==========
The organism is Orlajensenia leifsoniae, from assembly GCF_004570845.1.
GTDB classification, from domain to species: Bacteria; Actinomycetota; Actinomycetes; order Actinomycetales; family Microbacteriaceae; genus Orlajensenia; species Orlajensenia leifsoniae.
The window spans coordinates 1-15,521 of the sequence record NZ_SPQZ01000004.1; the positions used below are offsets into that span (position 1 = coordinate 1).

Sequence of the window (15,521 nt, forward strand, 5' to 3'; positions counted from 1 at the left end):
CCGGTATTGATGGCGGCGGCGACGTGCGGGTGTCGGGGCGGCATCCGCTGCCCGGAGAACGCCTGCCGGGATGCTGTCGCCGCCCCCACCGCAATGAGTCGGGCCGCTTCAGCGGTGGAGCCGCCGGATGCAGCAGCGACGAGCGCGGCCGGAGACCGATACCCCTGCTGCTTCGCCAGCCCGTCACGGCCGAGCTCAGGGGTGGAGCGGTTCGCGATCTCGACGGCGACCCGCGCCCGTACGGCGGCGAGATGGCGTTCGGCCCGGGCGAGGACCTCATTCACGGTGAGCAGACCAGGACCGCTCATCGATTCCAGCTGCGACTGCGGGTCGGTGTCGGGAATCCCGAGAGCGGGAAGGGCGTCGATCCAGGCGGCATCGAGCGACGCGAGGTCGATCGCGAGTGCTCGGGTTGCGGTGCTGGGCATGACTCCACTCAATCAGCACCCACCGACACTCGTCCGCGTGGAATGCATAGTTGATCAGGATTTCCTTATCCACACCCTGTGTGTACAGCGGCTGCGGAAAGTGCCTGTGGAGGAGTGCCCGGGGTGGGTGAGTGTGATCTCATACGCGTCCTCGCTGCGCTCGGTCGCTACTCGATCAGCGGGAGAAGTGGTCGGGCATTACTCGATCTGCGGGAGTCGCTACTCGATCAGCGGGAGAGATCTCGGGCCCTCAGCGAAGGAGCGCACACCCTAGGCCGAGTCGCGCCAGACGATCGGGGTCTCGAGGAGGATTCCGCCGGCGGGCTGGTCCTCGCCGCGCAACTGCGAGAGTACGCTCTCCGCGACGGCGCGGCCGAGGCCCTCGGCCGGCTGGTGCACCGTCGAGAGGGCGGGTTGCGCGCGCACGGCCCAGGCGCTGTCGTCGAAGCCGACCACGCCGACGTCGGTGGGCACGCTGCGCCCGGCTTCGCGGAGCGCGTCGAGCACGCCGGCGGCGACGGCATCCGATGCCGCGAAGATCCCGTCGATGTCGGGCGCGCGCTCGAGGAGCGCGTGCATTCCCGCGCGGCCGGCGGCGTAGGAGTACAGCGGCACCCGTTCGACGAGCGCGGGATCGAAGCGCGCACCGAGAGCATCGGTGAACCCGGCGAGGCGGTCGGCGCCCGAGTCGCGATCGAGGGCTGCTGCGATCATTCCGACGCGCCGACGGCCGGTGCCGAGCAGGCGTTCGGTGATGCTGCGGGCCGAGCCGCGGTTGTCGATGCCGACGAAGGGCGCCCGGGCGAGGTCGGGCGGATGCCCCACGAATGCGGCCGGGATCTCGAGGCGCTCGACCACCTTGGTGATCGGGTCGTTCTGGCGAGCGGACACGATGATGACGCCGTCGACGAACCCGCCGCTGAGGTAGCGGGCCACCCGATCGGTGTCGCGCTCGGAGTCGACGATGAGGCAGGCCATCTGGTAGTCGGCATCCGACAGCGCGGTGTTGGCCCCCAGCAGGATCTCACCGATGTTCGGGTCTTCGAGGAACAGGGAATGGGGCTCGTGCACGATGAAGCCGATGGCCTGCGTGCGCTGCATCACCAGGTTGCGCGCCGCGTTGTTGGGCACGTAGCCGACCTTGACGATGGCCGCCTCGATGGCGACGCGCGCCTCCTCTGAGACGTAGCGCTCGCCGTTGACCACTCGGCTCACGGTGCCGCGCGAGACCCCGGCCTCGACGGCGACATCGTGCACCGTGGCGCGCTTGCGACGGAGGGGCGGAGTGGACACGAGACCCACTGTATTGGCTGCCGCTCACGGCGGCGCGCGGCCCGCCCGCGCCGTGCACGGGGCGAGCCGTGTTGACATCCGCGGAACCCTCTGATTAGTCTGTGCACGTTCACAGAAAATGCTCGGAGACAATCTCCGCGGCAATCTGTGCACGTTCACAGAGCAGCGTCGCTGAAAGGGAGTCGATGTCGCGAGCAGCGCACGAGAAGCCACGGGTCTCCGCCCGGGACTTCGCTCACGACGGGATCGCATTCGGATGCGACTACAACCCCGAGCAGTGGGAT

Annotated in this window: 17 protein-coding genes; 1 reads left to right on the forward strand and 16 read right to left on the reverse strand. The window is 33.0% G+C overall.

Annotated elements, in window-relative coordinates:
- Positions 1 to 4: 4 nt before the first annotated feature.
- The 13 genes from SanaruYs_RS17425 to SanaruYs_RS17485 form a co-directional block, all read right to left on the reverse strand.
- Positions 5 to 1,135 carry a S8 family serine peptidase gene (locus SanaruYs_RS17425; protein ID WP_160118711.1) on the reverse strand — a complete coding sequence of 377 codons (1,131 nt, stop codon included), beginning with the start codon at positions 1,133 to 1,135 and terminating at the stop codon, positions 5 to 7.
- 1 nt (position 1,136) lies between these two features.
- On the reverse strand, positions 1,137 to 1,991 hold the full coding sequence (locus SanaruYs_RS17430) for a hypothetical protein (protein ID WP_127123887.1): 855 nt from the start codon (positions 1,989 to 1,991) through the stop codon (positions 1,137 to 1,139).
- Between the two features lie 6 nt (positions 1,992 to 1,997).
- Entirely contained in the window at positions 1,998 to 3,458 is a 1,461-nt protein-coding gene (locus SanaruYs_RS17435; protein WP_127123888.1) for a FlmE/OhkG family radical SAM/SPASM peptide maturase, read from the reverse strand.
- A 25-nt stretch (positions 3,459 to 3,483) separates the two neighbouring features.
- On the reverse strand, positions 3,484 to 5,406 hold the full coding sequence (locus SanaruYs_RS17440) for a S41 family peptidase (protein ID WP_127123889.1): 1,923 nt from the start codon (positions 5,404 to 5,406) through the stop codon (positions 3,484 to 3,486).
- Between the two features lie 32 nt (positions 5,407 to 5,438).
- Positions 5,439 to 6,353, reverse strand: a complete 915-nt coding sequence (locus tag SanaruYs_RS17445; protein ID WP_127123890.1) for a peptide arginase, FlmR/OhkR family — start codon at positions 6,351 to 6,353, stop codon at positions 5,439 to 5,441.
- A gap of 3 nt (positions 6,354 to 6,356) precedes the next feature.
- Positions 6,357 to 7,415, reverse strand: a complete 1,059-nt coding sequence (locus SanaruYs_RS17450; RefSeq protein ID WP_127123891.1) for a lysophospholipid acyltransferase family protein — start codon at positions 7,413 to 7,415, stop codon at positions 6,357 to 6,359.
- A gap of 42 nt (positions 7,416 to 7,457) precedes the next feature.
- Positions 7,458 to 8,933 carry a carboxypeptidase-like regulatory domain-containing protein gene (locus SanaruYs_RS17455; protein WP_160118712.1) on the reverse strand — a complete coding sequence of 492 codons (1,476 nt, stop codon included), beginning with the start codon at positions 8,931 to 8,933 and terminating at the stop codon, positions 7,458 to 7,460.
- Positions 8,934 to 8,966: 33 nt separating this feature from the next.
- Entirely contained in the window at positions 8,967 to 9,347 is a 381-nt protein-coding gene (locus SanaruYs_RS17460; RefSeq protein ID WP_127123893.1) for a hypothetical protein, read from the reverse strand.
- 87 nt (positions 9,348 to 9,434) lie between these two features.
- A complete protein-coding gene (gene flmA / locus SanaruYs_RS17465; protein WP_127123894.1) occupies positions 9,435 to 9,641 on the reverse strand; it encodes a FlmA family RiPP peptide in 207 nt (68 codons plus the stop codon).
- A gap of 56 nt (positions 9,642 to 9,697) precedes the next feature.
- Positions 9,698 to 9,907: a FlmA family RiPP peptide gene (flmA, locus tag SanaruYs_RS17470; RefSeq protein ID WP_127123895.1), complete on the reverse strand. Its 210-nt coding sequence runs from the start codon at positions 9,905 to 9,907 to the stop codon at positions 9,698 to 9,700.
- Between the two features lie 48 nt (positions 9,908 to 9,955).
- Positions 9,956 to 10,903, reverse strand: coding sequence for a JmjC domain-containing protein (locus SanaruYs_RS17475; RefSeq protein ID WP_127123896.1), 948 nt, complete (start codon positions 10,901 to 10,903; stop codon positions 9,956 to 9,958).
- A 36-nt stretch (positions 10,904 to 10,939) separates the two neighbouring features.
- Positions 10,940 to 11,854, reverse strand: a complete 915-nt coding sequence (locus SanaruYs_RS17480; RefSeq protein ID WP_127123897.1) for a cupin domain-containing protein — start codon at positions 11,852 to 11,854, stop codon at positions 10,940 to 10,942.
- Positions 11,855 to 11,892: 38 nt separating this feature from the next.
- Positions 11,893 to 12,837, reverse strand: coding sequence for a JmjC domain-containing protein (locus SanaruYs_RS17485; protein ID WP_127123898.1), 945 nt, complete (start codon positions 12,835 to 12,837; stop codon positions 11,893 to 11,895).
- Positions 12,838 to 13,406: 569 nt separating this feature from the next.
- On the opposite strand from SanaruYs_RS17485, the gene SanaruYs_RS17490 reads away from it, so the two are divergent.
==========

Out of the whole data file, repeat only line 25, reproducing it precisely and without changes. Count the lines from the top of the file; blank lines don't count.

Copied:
- 87 nt (positions 9,348 to 9,434) lie between these two features.